9.Counsel for the respondent argued that in the apparent case it is the appellant’s assumption that the letter laid down the terms of the engagement between themselves and Job Mbugua. The letter dated April 2, 2017 stated that the liability would only detach once the full amount of the alleged loan facility had been paid and there was no proof of such payment that was adduced in the trial court.
10.It was also the respondents argument that section 30 of the Small Claims Act provides that “subject to agreement of all parties to the proceedings, the court may determine any claim and give such orders as it considers fit and just on the basis of documents written submissions, statements or other submissions presented to the court”. Therefore the use of the word “may” in this context means that the court has a choice to use documents agreed to be adopted by the parties or not. It is therefore the courts discretion to use the documents and question their authenticity as it considers what is fit and just in the circumstances.
Analysis and determination.
11.This is a first appeal. The court has to evaluate the evidence and record of the trial court afresh before drawing its own conclusion.In Selle -vs- Associated Boat Co Ltd.  EA 123. The duty of the first appellate court was stated in the following terms:
12.During the trial the documents in the court record were adopted as the parties’ evidence according to Section 30 of the Small Claims Court Act. It was the respondent’s case that he is the registered owner of a three wheeler motor cycle registration number KTWB 886H which on 21st September was involved in an accident. The accident was reported at Kikuyu Police Station where the blame was attributed to the driver of motor vehicle KCN 886H. After an assessment by Strategic Automobile Valuers and loss assessors it was determined that the cost of repairs was 54% of the value of the motor vehicle. Therefore the respondent sought special damages in the amount of Kshs 310,000. This was supported by the assessment report of Strategic Automobile Valuers and Loss Assessors LTD which estimated the cost of overall repairs at Kshs. 169,290 which amount is 54% of the vehicle value which is placed at Kshs 310,000 and therefore recommend that the case be treated as a total loss on the basis that economic repairs are not possible.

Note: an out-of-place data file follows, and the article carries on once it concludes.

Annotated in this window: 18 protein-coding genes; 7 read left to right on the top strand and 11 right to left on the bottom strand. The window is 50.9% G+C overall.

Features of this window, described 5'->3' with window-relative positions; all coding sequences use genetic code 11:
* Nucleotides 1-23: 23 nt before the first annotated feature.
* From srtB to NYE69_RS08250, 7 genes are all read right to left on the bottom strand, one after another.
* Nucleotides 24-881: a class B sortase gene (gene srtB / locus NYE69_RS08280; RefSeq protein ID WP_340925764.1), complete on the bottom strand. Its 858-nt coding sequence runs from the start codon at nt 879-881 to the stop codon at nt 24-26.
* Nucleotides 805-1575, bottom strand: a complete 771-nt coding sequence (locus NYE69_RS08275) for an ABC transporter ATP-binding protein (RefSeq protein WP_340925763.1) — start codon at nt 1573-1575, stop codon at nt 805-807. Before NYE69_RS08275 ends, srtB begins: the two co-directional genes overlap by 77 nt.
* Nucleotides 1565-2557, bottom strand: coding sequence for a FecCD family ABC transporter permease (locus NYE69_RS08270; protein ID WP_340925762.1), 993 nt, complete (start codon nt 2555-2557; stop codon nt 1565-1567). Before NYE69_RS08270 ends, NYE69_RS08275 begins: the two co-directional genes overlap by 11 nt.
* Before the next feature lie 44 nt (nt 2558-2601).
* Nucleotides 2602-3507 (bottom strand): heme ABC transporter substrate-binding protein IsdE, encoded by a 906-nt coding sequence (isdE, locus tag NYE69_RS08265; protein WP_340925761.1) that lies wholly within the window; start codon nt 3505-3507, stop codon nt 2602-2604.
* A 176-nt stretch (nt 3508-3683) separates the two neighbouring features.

13.The appellant opposed the suit and admitted to being the registered owner of the motor vehicle registration number KCN 886H that was being driven by Job Mbugua. The appellant indicated however that Mr Mbugua took a loan from them to purchase the said vehicle.
14.Mr Mbugua failed to enter appearance and consequently default judgement was entered against him on 8th July 2021. In her judgement the learned magistrate found that there was no proof that the said vehicle was in the process of being transferred to another party and went on to find the appellant 100% liable for the accident and awarded the respondent Ksh 310,000.
16.Turning back to the case herein, a question arises as to whether the appellant proved that he was a financier to Job Mbugua. On examination of the record the appellant provided an affidavit dated 19th May 2021 from Job Mbugua who indicated that he was the owner of KCN 886H and that he took a loan with KAG SACCO to purchase the said vehicle. A letter dated April 2, 2017 by Job Mbugua was also provided which reiterated the same.
17.The appellants however did not produce any loan agreement as proof and on further examination of the log book of KCN 886H, the appellant is the only registered owner. Job Mbugua was therefore not a joint owner of the vehicle at the time of the accident. It is the view of this court therefore that the evidence provided by the appellant to prove that they were financiers of the vehicle and not the owners was not sufficient to detach liability. The usual practice by financiers is that before the full purchase price for a financed motor vehicle is paid, the vehicle would be registered in the joint names of the financier and the purchaser. This was not the case. The vehicle is registered in the names of the appellant only. The appellant could not have financed the purchase of the vehicle without any documentation to that effect.
17.In light of the above conclusion this court finds that the learned magistrate in her judgement dated 19th July 2021 was correct in awarding 100% liability to the appellant. The respondent proved his case to the required standard. In the end this court finds the appeal herein to be without merit and is dismissed with costs to the respondents.